If you dropped by Peterborough Vegfest on September 17th at Millenium Park, you had a chance to sample the Newcomer Kitchen's Baklaweh. (Photo: Newcomer Kitchen)
If you dropped by Peterborough Vegfest on September 17th at Millenium Park, you had a chance to sample the Newcomer Kitchen’s Baklaweh. (Photo: Newcomer Kitchen)

For now Reem is happy to help create a space to create and share delicious food.

“For these women, for them to be able to provide authentic Syrian food that is healthy, that is accessible, that is conveniently affordable for everyone, it’s something that they’re happy to do and to be able to share with everyone in the community.”

For more information about Newcomer Kitchen Peterborough, visit www.facebook.com/groups/NewcomerKitchen/.

 

Kyoto Coffee makes flavoured coffee for people who can’t stand flavoured coffee

Coffee roaster Tracy Cosburn of Kyoto Coffee carries 31 different varieties of coffee, with 16 additional blends, 10 flavoured coffees and seven Swiss water decafs. (Photo: Kyoto Coffee)
Coffee roaster Tracy Cosburn of Kyoto Coffee carries 31 different varieties of coffee, with 16 additional blends, 10 flavoured coffees and seven Swiss water decafs. (Photo: Kyoto Coffee)

To some, flavoured coffee is a sin. Others can’t wait for their morning cup of Irish Cream roast. Tracy Cosburn of Kyoto Coffee (2621 Lakefield Rd., Lakefield, 705-745-7329) is bridging that gap with complexly flavoured roasts made with authentic ingredients, not fragrances and flavours designed to obscure the taste of the coffee.

Tracy currently makes “about ten” flavoured coffees. When it comes to flavoured coffee, Tracy is uncompromising.

“I won’t flavour a coffee unless I can do it naturally.”

Her cinnamon coffee is tossed in a cinnamon oil that Tracy makes herself. She also adds a sugared cinnamon and a ceylon cinnamon to achieve complexity of flavour.

“There are layers of cinnamon.”

She also makes a caramel peanut coffee. For that she makes a caramel oil, derived from a candy recipe her mom taught her, a carefully guarded recipe. She then adds powdered peanut butter and a peanut butter oil to complete the flavour. She says that this approach is contrary to popular flavouring methods.

“Most flavoured coffees smell really good, but they don’t taste like anything. That’s because there’s not actually any real product in the bag. It’s a chemical spray.”

Kyoto Coffee is named for the Kyoto Protocol. Their emphasis is on sustainably farmed coffee and waste free packaging. (Photo: Kyoto Coffee)
Kyoto Coffee is named for the Kyoto Protocol. Their emphasis is on sustainably farmed coffee and waste free packaging. (Photo: Kyoto Coffee)

Kyoto Coffee is a coffee roaster and purveyor with a focus on environmental sustainability (the name is a nod to the Kyoto Protocol). Tracy and her team roast a variety of coffee with an emphasis on beans from organic, sustainable farms, and they strive for no waste packaging.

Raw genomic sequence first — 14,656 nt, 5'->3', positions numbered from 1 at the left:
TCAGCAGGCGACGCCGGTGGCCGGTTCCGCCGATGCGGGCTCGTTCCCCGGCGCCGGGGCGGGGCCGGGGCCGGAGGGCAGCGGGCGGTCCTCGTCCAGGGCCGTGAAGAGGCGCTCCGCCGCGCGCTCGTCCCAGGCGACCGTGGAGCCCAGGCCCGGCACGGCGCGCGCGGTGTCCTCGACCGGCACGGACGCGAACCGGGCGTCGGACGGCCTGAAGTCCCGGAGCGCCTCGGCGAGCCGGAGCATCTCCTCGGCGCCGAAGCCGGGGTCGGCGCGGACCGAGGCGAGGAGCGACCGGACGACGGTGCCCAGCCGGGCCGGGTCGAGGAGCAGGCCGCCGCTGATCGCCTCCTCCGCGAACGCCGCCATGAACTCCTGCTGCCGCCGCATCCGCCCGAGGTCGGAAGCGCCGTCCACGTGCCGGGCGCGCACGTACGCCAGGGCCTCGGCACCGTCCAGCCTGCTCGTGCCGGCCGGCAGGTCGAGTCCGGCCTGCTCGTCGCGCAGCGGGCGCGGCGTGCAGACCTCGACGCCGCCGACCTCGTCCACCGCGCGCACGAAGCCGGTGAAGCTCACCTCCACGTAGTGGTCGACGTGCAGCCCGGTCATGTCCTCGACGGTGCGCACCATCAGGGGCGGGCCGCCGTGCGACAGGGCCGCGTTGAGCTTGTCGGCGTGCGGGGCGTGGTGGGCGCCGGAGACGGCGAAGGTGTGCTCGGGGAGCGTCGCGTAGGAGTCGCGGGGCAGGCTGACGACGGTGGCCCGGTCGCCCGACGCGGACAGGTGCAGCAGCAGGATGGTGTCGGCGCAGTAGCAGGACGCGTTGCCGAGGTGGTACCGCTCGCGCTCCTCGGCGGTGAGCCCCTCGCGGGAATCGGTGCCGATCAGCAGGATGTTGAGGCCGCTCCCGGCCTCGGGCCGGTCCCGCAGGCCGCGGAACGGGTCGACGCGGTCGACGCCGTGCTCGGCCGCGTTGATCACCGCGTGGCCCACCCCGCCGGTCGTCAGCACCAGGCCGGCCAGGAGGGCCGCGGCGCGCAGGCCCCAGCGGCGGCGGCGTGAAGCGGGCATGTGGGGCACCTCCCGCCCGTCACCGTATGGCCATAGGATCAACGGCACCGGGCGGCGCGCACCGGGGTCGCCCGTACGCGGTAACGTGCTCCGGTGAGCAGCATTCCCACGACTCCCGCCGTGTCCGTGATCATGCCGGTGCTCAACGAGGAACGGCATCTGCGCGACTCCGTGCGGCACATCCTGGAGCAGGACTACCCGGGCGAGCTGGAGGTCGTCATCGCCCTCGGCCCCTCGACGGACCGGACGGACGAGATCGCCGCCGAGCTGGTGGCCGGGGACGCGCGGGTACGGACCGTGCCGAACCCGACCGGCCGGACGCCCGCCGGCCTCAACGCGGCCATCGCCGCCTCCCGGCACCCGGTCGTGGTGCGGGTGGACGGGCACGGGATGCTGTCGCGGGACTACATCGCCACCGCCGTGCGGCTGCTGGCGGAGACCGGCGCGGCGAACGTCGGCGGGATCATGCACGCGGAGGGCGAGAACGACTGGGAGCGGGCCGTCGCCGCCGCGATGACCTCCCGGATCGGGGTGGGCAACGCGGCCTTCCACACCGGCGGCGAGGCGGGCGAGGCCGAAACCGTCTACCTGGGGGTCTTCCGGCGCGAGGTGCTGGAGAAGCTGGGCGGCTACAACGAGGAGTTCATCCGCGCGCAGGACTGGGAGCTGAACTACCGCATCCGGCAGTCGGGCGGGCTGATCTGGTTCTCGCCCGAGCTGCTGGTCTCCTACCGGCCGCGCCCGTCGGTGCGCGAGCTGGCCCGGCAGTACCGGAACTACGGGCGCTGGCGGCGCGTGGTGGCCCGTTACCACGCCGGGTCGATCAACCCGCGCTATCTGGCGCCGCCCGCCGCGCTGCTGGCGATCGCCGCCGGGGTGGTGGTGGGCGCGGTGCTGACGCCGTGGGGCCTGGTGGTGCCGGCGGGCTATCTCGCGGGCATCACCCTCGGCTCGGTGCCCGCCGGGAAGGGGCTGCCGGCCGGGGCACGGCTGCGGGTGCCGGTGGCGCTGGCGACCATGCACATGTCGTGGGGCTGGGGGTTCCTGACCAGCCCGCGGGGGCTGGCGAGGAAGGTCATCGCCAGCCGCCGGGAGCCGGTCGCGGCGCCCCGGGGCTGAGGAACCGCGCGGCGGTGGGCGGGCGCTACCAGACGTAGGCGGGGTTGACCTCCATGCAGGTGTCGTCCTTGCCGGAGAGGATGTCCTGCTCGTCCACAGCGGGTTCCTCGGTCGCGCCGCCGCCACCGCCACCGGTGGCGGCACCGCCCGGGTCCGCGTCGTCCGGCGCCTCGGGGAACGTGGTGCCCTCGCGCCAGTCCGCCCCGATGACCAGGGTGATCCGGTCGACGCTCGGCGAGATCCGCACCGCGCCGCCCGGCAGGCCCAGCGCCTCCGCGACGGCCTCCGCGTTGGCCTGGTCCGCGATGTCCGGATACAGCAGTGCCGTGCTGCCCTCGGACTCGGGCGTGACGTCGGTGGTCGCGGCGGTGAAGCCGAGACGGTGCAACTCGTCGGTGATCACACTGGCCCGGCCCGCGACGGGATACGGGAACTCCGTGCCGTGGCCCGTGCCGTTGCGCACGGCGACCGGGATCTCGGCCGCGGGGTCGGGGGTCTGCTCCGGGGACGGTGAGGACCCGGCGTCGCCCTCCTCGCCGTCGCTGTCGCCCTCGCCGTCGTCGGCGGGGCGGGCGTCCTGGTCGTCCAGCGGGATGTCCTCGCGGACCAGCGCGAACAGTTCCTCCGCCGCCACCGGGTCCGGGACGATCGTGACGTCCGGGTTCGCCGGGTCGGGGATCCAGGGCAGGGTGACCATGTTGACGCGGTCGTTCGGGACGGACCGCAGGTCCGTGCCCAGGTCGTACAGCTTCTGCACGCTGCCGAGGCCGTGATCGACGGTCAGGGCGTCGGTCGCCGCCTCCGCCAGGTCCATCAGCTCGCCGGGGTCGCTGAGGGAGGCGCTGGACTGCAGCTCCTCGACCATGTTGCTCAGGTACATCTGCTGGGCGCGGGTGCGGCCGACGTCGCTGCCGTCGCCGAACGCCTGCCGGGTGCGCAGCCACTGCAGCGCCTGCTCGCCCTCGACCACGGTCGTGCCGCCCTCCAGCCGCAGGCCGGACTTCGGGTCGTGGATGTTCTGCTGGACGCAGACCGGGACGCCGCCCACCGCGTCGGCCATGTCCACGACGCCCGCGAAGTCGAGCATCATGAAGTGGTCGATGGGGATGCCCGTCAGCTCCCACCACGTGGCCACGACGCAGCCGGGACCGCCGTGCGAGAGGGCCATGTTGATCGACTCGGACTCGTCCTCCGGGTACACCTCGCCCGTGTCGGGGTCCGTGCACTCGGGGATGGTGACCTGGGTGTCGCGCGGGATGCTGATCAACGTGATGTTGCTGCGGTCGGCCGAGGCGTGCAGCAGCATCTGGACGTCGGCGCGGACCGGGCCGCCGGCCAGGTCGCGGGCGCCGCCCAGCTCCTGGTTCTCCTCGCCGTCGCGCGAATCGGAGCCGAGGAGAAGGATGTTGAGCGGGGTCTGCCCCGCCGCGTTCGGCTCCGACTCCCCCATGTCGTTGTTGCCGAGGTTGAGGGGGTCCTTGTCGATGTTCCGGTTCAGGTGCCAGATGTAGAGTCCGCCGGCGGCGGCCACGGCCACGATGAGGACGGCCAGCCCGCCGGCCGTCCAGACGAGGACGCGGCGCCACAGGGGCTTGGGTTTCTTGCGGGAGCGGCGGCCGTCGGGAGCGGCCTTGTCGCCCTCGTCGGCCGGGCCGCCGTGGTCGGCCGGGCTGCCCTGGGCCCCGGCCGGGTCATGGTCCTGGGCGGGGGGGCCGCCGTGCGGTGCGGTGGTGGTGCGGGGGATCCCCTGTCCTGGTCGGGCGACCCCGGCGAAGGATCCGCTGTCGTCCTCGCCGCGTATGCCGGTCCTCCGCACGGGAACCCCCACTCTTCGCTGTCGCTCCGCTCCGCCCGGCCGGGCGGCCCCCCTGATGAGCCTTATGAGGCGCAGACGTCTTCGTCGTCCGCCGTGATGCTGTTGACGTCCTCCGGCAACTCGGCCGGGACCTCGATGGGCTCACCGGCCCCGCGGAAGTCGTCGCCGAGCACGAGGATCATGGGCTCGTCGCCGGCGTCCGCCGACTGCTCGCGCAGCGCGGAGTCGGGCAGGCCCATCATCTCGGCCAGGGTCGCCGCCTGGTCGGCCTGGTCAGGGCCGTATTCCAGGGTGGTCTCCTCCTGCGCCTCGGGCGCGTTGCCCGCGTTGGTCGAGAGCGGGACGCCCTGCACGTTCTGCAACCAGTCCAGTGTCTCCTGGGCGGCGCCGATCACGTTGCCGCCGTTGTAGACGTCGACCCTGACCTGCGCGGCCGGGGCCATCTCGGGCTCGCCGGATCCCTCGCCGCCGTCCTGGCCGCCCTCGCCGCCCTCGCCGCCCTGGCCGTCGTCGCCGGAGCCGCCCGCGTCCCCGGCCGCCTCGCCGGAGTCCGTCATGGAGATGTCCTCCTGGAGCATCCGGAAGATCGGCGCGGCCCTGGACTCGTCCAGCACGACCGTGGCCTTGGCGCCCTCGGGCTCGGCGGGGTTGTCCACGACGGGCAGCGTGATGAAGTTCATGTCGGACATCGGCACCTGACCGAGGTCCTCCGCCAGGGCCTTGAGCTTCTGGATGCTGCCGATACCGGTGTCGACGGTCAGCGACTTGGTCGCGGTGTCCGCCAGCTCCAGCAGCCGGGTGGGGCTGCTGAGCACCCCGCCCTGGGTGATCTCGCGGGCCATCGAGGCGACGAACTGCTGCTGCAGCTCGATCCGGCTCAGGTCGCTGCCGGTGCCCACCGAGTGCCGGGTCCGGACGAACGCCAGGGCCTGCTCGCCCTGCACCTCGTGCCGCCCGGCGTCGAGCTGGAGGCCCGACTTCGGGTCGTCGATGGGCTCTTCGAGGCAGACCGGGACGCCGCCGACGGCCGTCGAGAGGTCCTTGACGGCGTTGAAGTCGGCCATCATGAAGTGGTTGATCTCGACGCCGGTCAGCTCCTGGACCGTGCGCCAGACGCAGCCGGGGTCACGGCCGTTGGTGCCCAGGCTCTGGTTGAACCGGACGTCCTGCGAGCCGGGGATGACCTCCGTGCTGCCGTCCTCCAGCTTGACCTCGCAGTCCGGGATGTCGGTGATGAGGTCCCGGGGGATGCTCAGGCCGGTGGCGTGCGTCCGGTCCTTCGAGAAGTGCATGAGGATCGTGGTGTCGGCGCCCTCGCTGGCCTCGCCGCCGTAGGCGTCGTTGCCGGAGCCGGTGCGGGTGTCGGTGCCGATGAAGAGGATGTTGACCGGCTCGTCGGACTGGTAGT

In addition to their flavoured offerings Kyoto Coffee currently carries 31 different varieties of coffee, with 16 additional blends and seven Swiss water decafs.

For more information about Kyoto Coffee, visit www.kyotocoffee.ca.

 

The Imperial Tandoor offers authentic clay oven cuisine

 Windows at The Imperial Tandoor showcase chefs working with authentic clay tandoor ovens. (Photo: The Imperial Tandoor)
Windows at The Imperial Tandoor showcase chefs working with authentic clay tandoor ovens. (Photo: The Imperial Tandoor)

Meat cooked on a tandoor has a signature taste: when done right, it’s tender and juicy with a subtle smokiness. Garlic naan and naan bread cooked fresh in the clay oven are deliciously chewy and slightly crisp with a hint of char.

Jim Grover, owner of The Imperial Tandoor (554 Lansdowne St. W., Peterborough, 705-874-5111) has brought an authentic and immersive tandoor experience to Peterborough. Guests can watch the chefs cooking in the tandoors through a showcase window.

“While they’re dining, they can see the chef baking bread right before their eyes.”

The Imperial Tandoor menu includes a tempting dessert platter. (Photo: The Imperial Tandoor)
The Imperial Tandoor menu includes a tempting dessert platter. (Photo: The Imperial Tandoor)

According to Jim, the butter chicken is one of the most popular menu items.

“We cook the chicken in the tandoor oven, then they mix it with the sauce. The amount of preparation, the amount of effort and the amount of spices that go into creating those special flavours is what makes it special.”

Jim also recommends the Bengal fish curry and the lamb rogan josh.

The Imperial Tandoor’s owner Jim Grover tries a new cocktail for his drink menu. He says that a restaurant is a great way for him to showcase Indian culture, food, and hospitality. (Photo: The Imperial Tandoor)
The Imperial Tandoor’s owner Jim Grover tries a new cocktail for his drink menu. He says that a restaurant is a great way for him to showcase Indian culture, food, and hospitality. (Photo: The Imperial Tandoor)

While Jim is now a Canadian citizen, he felt that a restaurant was a great way to share his Indian heritage with the community.

“I come from India. India is known for its rich culture, food and hospitality. I can not think of a better way than a restaurant to present that experience to this great Peterborough community.”

For more information about The Imperial Tandoor, visit www.imperialtandoor.com.